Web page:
On Twitter, Paul Khuong asks: Has anyone done a study on the distribution of interrupt points in OOO processors?
Personally, I’m not aware of any such study for modern x86, and I have also wondered the same thing. In particular, when a CPU receives an externally triggered1 interrupt, at what point in the instruction stream is the CPU interrupted?
For a simple 1-wide in-order, non-pipelined CPU the answer might be as simple as: the CPU is interrupted either before or after instruction that is currently running2. For anything more complicated it’s not going to be easy. On a modern out-of-order processor there may be hundreds of instructions in-flight at any time, some waiting to execute, a dozen or more currently executing, and others waiting to retire. From all these choices, which instruction will be chosen as the victim?
Among other reasons, the answer is interesting because it helps us understand how useful the exact interrupt position is when profiling via interrupt: can we extract useful information from the instruction position, or should we only trust it at a higher level (e.g., over regions of say 100s of instructions).
So let’s go figure out how interruption works, at least on my Skylake i7-6700HQ, by compiling a bunch of small pure-asm programs and running them. The source for all the tests is available in the associated git repo so you can follow along or write your own tests. All the tests are written in assembly because we want full control over the instructions and because they are all short and simple. In any case, we can’t avoid assembly-level analysis when talking about what instructions get interrupted.
.loop: %rep 10 mov eax, 1 mov ebx, 2 mov edi, 3 mov edx, 4 mov r8d, 5 mov r9d, 6 mov r10d, 7 mov r11d, 8 %endrep dec rcx jne .loop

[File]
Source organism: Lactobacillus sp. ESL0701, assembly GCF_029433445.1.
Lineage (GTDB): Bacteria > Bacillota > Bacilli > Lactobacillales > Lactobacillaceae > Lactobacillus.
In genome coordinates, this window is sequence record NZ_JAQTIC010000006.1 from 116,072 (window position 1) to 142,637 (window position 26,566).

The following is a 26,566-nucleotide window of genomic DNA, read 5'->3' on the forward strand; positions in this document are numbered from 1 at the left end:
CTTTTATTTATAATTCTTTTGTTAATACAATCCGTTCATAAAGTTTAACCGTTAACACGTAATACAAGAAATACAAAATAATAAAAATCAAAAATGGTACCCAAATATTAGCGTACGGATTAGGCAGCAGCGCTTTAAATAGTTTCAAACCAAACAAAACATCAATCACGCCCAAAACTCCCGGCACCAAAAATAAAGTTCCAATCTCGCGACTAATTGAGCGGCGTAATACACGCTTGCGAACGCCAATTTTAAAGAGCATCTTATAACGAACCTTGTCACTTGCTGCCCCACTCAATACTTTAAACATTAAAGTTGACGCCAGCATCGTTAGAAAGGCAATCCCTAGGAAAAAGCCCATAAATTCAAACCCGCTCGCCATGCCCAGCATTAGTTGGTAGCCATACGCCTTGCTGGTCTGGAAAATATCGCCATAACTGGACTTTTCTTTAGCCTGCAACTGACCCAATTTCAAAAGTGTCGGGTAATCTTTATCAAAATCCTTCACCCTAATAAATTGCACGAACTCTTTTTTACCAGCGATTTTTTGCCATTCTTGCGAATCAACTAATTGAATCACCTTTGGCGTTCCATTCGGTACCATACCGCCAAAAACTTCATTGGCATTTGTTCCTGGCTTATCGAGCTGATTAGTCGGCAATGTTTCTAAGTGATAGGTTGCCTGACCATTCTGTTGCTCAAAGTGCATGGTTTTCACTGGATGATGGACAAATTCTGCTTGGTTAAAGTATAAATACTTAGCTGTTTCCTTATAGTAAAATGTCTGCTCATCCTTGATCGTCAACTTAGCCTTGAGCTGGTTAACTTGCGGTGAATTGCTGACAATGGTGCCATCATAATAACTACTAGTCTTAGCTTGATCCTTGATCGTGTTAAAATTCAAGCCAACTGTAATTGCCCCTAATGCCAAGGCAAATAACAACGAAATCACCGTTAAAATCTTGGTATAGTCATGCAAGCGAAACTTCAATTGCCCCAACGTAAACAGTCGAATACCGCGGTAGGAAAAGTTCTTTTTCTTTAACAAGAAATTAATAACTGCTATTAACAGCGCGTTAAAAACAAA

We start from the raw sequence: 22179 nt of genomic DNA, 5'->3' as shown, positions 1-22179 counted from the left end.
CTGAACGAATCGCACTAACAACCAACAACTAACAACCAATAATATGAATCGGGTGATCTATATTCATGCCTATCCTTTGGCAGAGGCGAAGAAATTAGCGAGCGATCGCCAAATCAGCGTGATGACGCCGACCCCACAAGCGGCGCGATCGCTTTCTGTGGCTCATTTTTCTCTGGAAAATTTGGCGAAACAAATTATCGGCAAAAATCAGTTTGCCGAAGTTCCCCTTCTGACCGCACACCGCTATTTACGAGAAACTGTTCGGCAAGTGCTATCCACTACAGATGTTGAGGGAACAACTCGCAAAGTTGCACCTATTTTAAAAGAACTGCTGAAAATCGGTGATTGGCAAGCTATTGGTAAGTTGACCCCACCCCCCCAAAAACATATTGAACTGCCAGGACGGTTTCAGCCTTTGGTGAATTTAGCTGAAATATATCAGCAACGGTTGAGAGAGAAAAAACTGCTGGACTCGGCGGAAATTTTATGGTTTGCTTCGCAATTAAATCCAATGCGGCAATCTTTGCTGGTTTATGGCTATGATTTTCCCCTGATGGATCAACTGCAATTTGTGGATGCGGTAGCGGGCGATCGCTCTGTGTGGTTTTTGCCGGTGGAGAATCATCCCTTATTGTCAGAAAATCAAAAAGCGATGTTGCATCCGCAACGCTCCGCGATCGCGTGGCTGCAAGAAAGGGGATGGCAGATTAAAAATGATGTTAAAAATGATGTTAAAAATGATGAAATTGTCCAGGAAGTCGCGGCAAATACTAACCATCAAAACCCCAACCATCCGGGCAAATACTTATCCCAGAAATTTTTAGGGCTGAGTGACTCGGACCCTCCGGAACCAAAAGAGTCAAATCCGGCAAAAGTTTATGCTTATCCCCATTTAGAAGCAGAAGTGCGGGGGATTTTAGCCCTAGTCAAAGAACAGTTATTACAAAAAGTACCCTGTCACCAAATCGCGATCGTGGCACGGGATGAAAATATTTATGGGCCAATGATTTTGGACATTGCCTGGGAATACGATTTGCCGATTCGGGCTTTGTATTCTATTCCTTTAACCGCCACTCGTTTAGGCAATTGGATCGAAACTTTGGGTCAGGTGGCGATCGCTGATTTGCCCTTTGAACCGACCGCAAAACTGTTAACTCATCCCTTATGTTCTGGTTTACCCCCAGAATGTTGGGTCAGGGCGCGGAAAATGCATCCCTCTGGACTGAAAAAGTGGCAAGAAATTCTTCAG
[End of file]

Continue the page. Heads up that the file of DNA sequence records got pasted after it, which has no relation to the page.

Just constant moves into registers, 8 of them repeated 10 times. This code executes with an expected and measured5 IPC of 4.
Next, we get to the meat of the investigation. We run the binary using
perf record -e task-clock ./indep-mov, which will periodically interrupt the process and record the IP. Next, we examine the interrupted locations with
perf report6. Here’s the output (hereafter, I’m going to cut out the header and just show the samples):
The first column shows the number of interrupts received for each instruction. Specially, the number of times an instruction would be the next instruction to execute following the interrupt.
Without doing any deep statistical analysis, I don’t see any particular pattern here. Every instruction gets its time in the sun. Some columns have somewhat higher values than others, but if you repeat the measurements, the columns with higher values don’t necessarily repeat.
We can try the exact same thing, but with
add instructions like this: